Hyderabad: A recent study conducted by researchers from the National Institute of Nutrition (NIN) in Hyderabad has revealed that a significant portion of IT employees in Hyderabad are at risk of developing non-communicable diseases (NCDs) due to their lifestyle choices, lack of physical activity, and high levels of stress in their workplaces.
The study, published in the international journal ‘Nutrients’ in August 2023, focused on IT employees with an average age of 30. It found that around 46% of participants exhibited three or more metabolic risk factors associated with NCDs, such as low HDL levels, elevated waist circumference, and certain biomarkers linked to increased NCD risk.
Dr. Hemalatha R, the Director of NIN, pointed out that the health and well-being of IT sector employees, who contribute significantly to the nation’s progress, have become a growing concern. A substantial portion of workers, particularly those aged 26 to 35, face prolonged periods of these risks, leading to chronic inflammation and making them susceptible to metabolic syndrome and NCDs.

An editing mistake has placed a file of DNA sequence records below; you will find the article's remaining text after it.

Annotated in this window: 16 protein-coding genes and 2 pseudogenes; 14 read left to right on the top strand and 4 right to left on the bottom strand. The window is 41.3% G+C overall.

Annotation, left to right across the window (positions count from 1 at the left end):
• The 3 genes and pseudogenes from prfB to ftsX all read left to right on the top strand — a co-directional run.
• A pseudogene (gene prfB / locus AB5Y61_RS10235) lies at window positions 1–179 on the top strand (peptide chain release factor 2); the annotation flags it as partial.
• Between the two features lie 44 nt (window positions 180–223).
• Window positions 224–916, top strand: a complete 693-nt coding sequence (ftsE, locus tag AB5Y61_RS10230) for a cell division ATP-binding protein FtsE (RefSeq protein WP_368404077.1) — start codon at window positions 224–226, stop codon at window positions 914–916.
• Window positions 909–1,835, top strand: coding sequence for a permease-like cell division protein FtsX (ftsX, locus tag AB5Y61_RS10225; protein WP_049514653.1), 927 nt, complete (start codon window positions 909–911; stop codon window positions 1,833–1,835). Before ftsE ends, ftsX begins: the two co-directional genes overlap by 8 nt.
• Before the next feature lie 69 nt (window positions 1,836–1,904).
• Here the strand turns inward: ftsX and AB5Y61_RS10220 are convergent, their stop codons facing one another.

The study indicated that nearly half of the participants (out of 183) had Metabolic Syndrome (MetS), which can potentially lead to NCDs. MetS involves the presence of three or more key risk factors, such as a waist circumference of 90 cm or more in men, 80 cm or more in women, triglyceride levels of 150 mg/dL or higher, and high-density lipoprotein (HDL-C) levels exceeding 40 mg/dL.
Despite the study’s limited sample size, the researchers at NIN emphasized that the discovery of almost one-third of participants having MetS underscores the importance of targeted nutrition-based Workplace Wellness Programs to improve the well-being of this vital workforce.
The study also highlighted that these employees spend an average of over 8 hours sitting during a regular workday. Only 22% of employees met the recommended physical activity duration of at least 150 minutes per week.
Dr. SubbaRao M Gavaravarapu, the lead investigator of the project and Scientist F, mentioned that dietary risk factors such as frequent eating out, low consumption of fruits and vegetables, and skipping meals were common among employees. Higher perceived stress scores were observed among senior employees aged above 30. Even younger employees below 30 showed lifestyle risk factors associated with NCDs.